New Year – Shogatsu or Oshogatsu
There are many traditional customs associated with celebrating the Japanese New Year Shōgatsu including preparations that must be completed by 28th December (or bad luck will befall you), New Year’s Eve 31st December Omisoka and continues right up until 15th January. The New Year is similar to Christmas in the Western World where families come together giving gifts to children and eating traditional Japanese food.
Preparing to welcome the new gods
Japanese people prepare to welcome the gods (Kami) by cleaning their homes Osoji and decorating their Kamidana (alter to the gods) and place a Kado matsu pine decoration by the front entrance to the home. The Kamidana is decorated with fresh sakaki leaves and a new shimenawa rope to indicate the sacred space where the kami may approach.
Kado matsu pine placed at the entrance to the home
Image by HarumKoy Flickr photo stream
New Year Offering – Kagami Mochi
An essential offering is left for the Kami which is a Kagami Mochi made with a small round rice cake placed on top of a larger round rice cake.
The Kagami Mochi, “mirror mochi”, is given its round shape and name after the bronze mirror that is one of the Three Sacred Treasures, and it can be placed on Kamidana, or in another sacred space at the heart of the home such the tokonoma alcove.
Image by David Z Flickr photo stream
Mochi Rice Cakes
Mochi rice cakes are a traditional food made from polished white rice, and also considered a symbol of a good harvest.
New Years Eve – Omisoka “great last day of the month”
Traditionally the last night of the year, New Year’s Eve, is spent eating toshikashi soba (buckwheat noodles) symbolizing longevity. The bells of every temple in Japan are rung for 108 times in total to rid the world of 108 worldly desires that cause suffering.
However, the new modern Japanese custom is to watch the music show “Kohaku uta gassen”. This live show includes singers and performers and has become very popular today.
New Years Day – Ganjitsu
Japanese people believe each New Year is a ‘fresh start’ so they leave their troubles and worries behind on New Year’s Day and welcome the new year with a sunrise hatsu hinode somewhere like Mount Takao is a favourite place or visit to a shrine hatsumode such as Osaki Shrine. Omikuji is a fortune telling paper slip containing predictions and are usually tied to a tree.
Gantan – meaning “beginning” and “morning” is the day to make plans with family members for the year ahead and if your first dream hatsuyume of the year is favourable it means your year ahead will be a good one.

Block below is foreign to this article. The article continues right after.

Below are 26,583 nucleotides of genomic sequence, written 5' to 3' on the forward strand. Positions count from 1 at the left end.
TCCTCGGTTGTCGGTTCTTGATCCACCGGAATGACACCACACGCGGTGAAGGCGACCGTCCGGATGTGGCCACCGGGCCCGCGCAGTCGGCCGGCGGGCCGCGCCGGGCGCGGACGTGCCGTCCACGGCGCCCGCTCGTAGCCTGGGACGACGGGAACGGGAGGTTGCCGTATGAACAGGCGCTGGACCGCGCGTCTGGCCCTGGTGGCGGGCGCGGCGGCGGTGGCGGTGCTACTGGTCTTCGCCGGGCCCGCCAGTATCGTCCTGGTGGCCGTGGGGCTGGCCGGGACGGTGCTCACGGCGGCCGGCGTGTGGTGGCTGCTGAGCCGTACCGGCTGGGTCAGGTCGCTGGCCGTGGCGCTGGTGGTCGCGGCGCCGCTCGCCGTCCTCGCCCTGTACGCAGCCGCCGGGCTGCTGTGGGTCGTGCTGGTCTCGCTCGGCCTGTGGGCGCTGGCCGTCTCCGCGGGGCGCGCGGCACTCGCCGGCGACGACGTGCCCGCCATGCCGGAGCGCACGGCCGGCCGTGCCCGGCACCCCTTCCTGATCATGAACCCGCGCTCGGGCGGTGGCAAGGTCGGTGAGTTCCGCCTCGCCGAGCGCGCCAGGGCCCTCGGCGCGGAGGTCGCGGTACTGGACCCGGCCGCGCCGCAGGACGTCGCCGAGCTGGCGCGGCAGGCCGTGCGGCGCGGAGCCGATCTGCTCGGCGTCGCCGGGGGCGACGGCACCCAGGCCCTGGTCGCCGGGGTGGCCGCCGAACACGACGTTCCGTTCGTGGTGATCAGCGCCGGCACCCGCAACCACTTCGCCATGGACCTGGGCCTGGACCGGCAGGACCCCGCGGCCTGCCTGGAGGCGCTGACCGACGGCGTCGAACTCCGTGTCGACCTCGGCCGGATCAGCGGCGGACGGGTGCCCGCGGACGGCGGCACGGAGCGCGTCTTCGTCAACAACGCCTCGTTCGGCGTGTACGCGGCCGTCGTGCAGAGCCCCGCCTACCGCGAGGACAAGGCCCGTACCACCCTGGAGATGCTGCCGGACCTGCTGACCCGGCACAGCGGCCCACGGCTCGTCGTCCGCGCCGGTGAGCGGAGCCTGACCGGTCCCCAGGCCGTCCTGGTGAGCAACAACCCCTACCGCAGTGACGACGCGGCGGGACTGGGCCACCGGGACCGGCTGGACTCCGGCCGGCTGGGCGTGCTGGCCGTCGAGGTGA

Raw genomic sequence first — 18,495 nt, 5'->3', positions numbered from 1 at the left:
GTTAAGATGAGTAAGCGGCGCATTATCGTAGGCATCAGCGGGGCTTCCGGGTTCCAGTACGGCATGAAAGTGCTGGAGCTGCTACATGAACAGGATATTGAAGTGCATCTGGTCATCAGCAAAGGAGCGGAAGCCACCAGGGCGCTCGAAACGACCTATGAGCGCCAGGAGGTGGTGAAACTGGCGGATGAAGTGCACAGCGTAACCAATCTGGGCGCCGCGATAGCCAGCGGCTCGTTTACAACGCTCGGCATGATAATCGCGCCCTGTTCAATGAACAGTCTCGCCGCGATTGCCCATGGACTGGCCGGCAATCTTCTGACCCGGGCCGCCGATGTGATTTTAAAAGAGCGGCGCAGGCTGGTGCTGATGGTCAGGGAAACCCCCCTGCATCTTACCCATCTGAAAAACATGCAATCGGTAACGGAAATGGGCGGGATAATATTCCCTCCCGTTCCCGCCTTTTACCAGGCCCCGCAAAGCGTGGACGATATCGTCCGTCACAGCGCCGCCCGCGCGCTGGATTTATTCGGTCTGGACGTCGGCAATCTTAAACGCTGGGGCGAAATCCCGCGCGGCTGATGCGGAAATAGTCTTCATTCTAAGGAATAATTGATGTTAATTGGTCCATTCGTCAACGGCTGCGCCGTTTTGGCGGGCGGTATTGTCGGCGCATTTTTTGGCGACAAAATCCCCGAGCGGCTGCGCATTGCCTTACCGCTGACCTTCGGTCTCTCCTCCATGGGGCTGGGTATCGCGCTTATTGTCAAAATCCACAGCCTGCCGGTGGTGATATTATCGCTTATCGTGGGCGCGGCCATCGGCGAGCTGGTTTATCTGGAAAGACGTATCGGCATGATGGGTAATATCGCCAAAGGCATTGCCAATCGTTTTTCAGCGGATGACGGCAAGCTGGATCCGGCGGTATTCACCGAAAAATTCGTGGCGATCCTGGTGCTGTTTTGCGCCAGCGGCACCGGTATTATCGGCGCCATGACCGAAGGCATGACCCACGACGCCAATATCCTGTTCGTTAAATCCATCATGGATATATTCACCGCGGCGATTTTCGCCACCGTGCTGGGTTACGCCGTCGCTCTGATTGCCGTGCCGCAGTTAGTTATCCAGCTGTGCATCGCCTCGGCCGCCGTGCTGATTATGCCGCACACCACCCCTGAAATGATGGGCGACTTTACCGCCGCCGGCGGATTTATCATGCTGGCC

Visiting a shrine shuch as Asakuza in Tokyo on New Year’s Day
Omikuji is a fortune telling paper slip containing predictions
Photo from Jedi RC and Kaige Flickr photo stream and
Otoshidam – New Year gifts for children
This is the best time of the year for a child in Japan. Japanese Children receive lots of money from parents and relatives including Aunts, Uncles, Grandparents Otoshidama is given out in decorative envelopes called Pochibukuro with amount depending on the childs age, and relatives generosity. They can spend the money as they like so they could become quite rich!. Children also get to relax as rules are softened and spend 3 days with their family and looking forward to the year ahead.
Toshi-otoko and toshi-onna
If you happen to have been born in the current year of the traditional Chinese zodiac you are considered to be fortunate. The order of the Oriental Zodiac is: Rat, Ox, Tiger, Rabbit, Dragon, Snake, Horse, Sheep, Monkey, Rooster, Dog, Boar. This year is the year of the Monkey.
Traditional Japanese food associated with New Year
Osechi ryori is eaten on New Year’s Day and often for the first 3 days of the year. Made with auspicious ingredients such as prawns, herring roe and black beans that are seasoned and preserved and presented in Jubako, lacquered boxes used to present the food.
Zoni is a type of soup containing rice cakes and fish or chicken and otoso, sake infused with herbs.
Each and every dish symbolize good wish like wealth, happiness, god health, abundant harvest, long life, longevity and fertility.
Osechi ryori is the traditional food eaten on New Year’s Day
Photo from Dave Nakayama Flickr photo stream
Festival mood lasts until 15th January
The first 3 days of the year (Sanganichi) schools, businesses and government departments are closed and services are limited then the first week back to work and school until 7th January is known as matsu no uchi the festive decorations will still be on display so the light hearted and festive mood continues in Japan until 15th January (Koshogatuse or “Little New Year”) when the decorations are taken down and burned at a community dondoyaki event held to pray for a bumper harvest.
Until 2000 15th January was known as “Coming of Age Day” but is not on 2nd Monday in January.
Accent Japanese Language Classes
If you have been inspired by this taste of Japanese culture why not come along to one of our beginners classes? feel free to contact us for more details.